Oct 15, 2014 10:25 AM

Airstrikes, street battles in Syrian Kurdish town

The Associated Press

MURSITPINAR, Turkey (AP) Bolstered by intensified U.S.-led coalition airstrikes targeting militants from the Islamic State group, Kurdish militiamen fought pitched street battles Wednesday with the extremists in a Syrian Kurdish border town near Turkey, making small advances, activists and officials said.

Elsewhere in Syria, in a stark reminder of the country's wider civil war, a Syrian lawmaker was gunned down in the central province of Hama the latest assassination to target a figure linked to President Bashar Assad's government.

In the border town of Kobani, members of the Kurdish People's Protection Units, or YPG, were making progress against Sunni militants, hours after the U.S.-led coalition stepped up airstrikes in and around the town, said Asya Abdullah, a Syrian Kurdish leader.

The U.S. Central Command said Wednesday that U.S. military forces conducted 18 airstrikes against Islamic State group targets near Kobani in the past 24 hours, destroying multiple fighting positions and striking 16 IS-occupied buildings. On Tuesday, the Pentagon had said that 21 airstrikes against Islamic State targets near Kobani overnight Monday marked the largest number there in a 24-hour period since the air campaign in Syria began last month.

Abdullah, the co-president of Syria's powerful Kurdish Democratic Union Party, or PYD, told The Associated Press that Kurdish fighters have advanced near the hill of Tel Shair that overlooks part of the town, taking advantage of the air raids that slowed the push by the militants. Abdullah spoke by phone from Kobani.

The U.S. and its allies have also struck oil facilities to try to cut off smuggling by the extremists, hurting the group's income in both Iraq and Syria.

The Paris-based International Energy agency said in a report that U.S.-led airstrikes have significantly weakened the Islamic State's ability to produce, operate oil fields and smuggle oil a major source of income for the militants.

In its monthly report released Tuesday, the agency said the aerial bombardment has brought production down to around 20,000 barrels per day from a high of about 70,000 in the summer.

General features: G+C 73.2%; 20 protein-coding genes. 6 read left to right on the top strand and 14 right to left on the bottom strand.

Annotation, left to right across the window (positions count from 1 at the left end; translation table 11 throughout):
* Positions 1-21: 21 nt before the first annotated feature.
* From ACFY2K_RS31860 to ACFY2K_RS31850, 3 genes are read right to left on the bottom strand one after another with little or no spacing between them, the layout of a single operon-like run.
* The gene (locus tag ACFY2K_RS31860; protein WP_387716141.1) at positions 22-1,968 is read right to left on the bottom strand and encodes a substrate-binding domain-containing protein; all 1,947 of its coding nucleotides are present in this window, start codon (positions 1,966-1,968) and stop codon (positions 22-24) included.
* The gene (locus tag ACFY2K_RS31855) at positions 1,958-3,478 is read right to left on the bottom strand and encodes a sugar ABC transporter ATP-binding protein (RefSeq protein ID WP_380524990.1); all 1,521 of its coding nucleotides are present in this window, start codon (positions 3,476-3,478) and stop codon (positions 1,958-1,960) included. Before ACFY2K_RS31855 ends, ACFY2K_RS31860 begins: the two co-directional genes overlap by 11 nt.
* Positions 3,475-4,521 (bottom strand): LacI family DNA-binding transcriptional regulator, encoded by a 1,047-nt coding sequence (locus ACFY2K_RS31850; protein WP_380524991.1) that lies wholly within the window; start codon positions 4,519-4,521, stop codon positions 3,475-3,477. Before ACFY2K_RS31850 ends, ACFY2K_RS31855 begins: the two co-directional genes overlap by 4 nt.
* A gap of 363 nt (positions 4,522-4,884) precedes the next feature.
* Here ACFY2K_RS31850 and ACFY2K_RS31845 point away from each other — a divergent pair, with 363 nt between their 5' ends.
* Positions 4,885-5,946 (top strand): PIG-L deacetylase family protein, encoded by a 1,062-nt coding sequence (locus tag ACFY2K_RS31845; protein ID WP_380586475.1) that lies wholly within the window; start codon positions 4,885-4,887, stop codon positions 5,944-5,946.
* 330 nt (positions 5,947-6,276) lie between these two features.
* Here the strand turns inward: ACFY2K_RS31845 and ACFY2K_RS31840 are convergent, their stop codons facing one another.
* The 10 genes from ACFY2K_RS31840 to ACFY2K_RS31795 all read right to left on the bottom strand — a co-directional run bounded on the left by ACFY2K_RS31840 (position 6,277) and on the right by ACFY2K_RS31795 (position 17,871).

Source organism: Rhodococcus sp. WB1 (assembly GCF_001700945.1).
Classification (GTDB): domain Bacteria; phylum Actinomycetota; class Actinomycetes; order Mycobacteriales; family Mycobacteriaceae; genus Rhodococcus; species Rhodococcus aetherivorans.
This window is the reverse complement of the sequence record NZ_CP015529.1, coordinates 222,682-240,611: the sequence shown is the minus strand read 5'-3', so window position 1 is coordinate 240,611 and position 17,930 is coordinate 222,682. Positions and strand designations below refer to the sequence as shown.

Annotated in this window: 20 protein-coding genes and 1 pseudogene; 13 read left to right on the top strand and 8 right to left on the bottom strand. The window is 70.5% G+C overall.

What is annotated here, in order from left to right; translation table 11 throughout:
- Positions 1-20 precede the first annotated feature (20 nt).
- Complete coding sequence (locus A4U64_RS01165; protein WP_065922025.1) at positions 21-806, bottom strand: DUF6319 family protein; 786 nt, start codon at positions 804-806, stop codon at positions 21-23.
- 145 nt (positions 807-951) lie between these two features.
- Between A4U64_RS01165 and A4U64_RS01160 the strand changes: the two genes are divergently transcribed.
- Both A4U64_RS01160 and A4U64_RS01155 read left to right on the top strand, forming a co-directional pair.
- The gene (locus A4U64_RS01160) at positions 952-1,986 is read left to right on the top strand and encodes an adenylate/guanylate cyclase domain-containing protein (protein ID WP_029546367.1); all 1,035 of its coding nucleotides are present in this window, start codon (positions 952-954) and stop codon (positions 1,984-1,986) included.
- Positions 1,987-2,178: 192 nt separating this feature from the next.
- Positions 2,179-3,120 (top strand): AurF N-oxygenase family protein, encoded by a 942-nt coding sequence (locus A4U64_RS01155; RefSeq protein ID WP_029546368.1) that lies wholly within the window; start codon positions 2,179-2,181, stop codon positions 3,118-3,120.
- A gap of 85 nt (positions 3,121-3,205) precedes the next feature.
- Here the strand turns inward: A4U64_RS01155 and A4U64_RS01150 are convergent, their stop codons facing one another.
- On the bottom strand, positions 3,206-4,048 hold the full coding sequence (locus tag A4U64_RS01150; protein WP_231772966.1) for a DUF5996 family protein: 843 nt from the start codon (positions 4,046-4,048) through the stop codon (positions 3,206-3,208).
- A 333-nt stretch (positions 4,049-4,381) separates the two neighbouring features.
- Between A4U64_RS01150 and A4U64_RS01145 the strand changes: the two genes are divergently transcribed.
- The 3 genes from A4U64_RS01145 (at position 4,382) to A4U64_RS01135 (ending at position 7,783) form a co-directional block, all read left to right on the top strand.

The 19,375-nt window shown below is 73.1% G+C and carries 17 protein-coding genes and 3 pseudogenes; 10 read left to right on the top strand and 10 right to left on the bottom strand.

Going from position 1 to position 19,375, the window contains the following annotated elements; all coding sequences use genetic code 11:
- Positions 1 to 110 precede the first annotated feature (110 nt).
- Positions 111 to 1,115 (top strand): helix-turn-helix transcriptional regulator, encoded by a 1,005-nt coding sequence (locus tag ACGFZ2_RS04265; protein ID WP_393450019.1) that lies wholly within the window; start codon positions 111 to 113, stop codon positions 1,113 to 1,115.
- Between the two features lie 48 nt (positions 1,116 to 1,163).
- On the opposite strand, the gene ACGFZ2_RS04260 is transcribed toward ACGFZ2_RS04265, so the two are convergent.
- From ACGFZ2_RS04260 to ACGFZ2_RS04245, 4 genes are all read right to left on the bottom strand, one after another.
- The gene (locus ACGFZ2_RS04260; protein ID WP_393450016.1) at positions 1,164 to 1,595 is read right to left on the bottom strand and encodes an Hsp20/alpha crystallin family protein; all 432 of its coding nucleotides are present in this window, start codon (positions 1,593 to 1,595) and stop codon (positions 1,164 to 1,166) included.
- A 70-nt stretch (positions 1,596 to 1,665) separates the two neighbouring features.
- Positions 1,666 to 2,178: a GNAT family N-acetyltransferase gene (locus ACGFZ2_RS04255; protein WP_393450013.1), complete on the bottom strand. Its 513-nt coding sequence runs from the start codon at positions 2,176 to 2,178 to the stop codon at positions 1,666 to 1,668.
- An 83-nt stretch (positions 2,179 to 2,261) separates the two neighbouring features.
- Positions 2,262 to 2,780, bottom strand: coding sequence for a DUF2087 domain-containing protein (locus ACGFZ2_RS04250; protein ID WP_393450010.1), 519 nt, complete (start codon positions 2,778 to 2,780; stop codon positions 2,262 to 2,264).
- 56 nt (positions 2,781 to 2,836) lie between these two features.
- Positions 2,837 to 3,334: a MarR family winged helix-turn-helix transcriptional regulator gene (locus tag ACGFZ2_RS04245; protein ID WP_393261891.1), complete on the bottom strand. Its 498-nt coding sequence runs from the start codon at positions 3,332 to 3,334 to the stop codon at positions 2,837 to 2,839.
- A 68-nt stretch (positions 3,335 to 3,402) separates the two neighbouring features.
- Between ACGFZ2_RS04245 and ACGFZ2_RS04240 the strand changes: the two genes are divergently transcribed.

But in remarks underscoring the region's layered crises, Turkey's Deputy Prime Minister Bulent Arinc mocked the Kurdish fighters defending Kobani, comparing their struggle against the Islamic State group to the guerrilla war of the affiliated Kurdish PKK rebels, who have fought a three-decade insurgency in Turkey, largely in mountainous regions in Turkey's east.

"They are not able to put up a serious fight there," Arinc told reporters in the southeastern city of Adiyaman.

"It is easy to fight on the mountain against the military, police, the teacher and the judge. It is easy to kidnap people but they are not able to fight in Kobani," he said. "I could say a lot more but let me leave it at that so that they are not embarrassed."

The harsh comments also reflected Turkey's delicate position on the fighting in Kobani. On Tuesday, Turkey launched airstrikes against Kurdish rebels inside its borders, defying please from the U.S. to instead focus on the IS.

The Islamic State group launched its offensive on Kobani in mid-September, capturing dozens of nearby Kurdish villages, as well as about a third of the town. The fighting in and around Kobani has killed more than 500 people and forced more than 200,000 people to flee across the border into Turkey.

The Britain-based Syrian Observatory for Human Rights, which has a network of activists around the country, said Wednesday's clashes were taking place in Kobani's eastern neighborhoods as well as the southern edge of the town.

The Observatory also reported several airstrikes by the U.S.-led coalition in the town Wednesday and plumes of smoke rising from the strikes were visible across the border in Turkey.

In Syria's restive central province of Hama, gunmen opened fire late Tuesday at lawmaker Waris al-Younes' car as he was travelling on a road linking the city of Hama with the town of Salamiyeh, according to the state-run SANA news agency.

A Syrian official, speaking on condition of anonymity in line with regulations, told The Associated Press that al-Younes died Tuesday night.

No one immediately claimed responsibility for the attack.

Several Syrian officials have been assassinated since Syria's crisis began in March 2011. The uprising, which later turned into a civil war, has killed more than 190,000 people, according to the United Nations.

Also Wednesday, Syria's Foreign Ministry dismissed Turkey's calls for a no-fly zone on the Syrian territories as a "flagrant violation" of the U.N. charter and international law.

"Syria categorically rejects the establishment of no-fly zones on any part of the Syrian territories under any pretext," the ministry said.

Turkey has said it won't join the fight against the Islamic State extremists in Syria unless the U.S.-led coalition also goes after the Assad's government, including establishing a no-fly zone and a buffer zone along the Turkish border.


Aji reported from Damascus. Associated Press writers Bassem Mroue in Beirut and Suzan Fraser in Ankara contributed to this report.


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